Sotheby’s announced on Thursday that its shareholders approved the proposed US$3.7bn acquisition by BidFair USA, an entity wholly owned by French billionaire Patrick Drahi, at a special meeting held in New York. That means the auction house will return to private ownership after 31 years as a public company.
The auction house first announced that it had signed a definitive merger agreement with BidFair USA on 17 June. Under the terms of the agreement, shareholders of Sotheby’s will receive US$57 in cash per share of Sotheby’s common stock in a transaction with an enterprise value of US$3.7 billion.
Four lawsuits had been brought by shareholders in an attempt to stop the sale. The shareholders are claiming “incomplete and misleading disclosures about the deal,” Bloomberg reports. Despite several lawsuits attempting to block the sale, the transaction was approved by a majority of the shareholders, 91 percent of the shares voted in favour of the merger, at Thursday meeting. The closing of the merger is expected to close in the fourth quarter of 2019.
The deal will make Sotheby’s private after 31 years as a publicly traded company on the New York Stock Exchange. It will also mean that the world’s two largest auction houses, Christie’s and Sotheby’s, will be under the control of French billionaires. Since 1998, Christie’s has been owned by Groupe Artémis, the holding company of French businessman François-Henri Pinault.
Patrick Drahi, a French-Israeli businessman, founded the telecom company Altice in 2001 in Europe, and over the course of nearly 20 years, he has turned Altice into a multinational broadband, telecommunications, media, digital and advertising company. Drahi has a net worth of US$9.1 billion and ranks no. 190 on Forbes list of Billionaires 2019. He is also known as a collector of Modern and Impressionist works.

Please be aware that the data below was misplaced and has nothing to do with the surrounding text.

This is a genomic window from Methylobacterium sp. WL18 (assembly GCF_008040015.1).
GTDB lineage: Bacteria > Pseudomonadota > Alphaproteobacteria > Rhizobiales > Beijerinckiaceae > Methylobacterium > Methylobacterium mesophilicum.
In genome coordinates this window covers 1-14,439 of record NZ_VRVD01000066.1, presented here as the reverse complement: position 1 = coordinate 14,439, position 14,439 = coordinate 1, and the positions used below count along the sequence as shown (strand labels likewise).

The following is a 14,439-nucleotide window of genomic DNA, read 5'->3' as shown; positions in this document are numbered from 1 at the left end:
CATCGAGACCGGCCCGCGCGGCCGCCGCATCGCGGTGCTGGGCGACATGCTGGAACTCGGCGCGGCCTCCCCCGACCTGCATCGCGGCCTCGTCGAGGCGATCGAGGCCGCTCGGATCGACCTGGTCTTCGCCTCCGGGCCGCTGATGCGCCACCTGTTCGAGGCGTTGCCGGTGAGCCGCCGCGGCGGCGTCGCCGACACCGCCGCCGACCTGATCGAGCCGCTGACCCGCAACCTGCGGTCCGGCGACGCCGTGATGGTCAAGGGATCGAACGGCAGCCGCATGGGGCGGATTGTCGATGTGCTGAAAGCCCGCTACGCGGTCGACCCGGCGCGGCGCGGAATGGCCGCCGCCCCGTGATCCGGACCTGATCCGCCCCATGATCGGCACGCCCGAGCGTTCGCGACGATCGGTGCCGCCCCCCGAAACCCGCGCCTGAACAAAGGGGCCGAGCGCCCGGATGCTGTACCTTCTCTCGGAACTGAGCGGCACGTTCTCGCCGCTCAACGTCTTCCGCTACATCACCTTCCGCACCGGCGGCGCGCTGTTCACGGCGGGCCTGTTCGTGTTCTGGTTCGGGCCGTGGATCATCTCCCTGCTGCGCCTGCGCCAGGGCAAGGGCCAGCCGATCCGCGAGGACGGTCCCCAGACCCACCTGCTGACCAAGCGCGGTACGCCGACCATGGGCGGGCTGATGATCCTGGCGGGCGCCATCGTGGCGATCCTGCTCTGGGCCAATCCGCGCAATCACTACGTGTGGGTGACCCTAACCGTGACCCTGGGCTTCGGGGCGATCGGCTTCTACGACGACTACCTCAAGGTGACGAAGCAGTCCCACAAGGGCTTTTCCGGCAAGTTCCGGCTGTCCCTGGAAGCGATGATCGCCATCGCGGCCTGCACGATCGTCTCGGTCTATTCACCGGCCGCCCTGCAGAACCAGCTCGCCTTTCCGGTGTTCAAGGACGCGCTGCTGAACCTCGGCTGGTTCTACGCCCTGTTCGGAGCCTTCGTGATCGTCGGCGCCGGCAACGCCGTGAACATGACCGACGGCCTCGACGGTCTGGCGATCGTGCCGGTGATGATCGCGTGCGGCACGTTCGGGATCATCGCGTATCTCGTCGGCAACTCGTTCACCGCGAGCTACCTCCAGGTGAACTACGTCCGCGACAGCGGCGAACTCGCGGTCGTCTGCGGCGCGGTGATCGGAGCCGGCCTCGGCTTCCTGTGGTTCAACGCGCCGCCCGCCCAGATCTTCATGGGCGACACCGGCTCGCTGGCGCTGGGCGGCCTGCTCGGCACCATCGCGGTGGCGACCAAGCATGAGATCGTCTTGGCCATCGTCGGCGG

Drahi was born in Casablanca, Morocco, and moved to France with his Jewish family when he was 15 years old. He is a graduate of France’s Ecole Polytechnique, and of Ecole Nationale Supérieure de Télécommunications, where he earned a post-graduate degree in optics and electronics. He currently lives in Geneva, Switzerland, with his wife.
Sotheby's first sale took place in 1744 in the Exeter Exchange in London's Strand
Founded in 1744 by British entrepreneur Samuel Baker, Sotheby’s focused exclusively on book sales before expanding into other fields at the end of the 19th century. Sotheby’s became the first international auction house when it expanded from London to New York (1955), the first to conduct sales in Hong Kong (1973), India (1992) and France (2001), and the first international fine art auction house in China (2012).
Sotheby’s went public with shares over-subscribed by 26 times in 1977 before going private in 1983 when it was acquired by Alfred Taubman. In 1988, Sotheby’s went public again and listed on the New York Stock Exchange.
In 2016, Taikang Life Insurance, one of China’s largest insurers, became Sotheby’s biggest shareholder after acquiring 13.5% of the auction house’s shares. The founder and Chairman of Taikang Life Insurance, Chen Dongsheng, is an influential figure in Chinese politics and his wife is the granddaughter of Mao Zedong. Sotheby’s second-biggest shareholder is Daniel Loeb’s Third Point hedge fund.
If the transaction is approved by Sotheby's shareholders, the world’s two largest auction houses would be privately owned by French billionaires. Since 1998, Christie’s has been owned by Groupe Artémis, the holding company of French businessman François-Henri Pinault.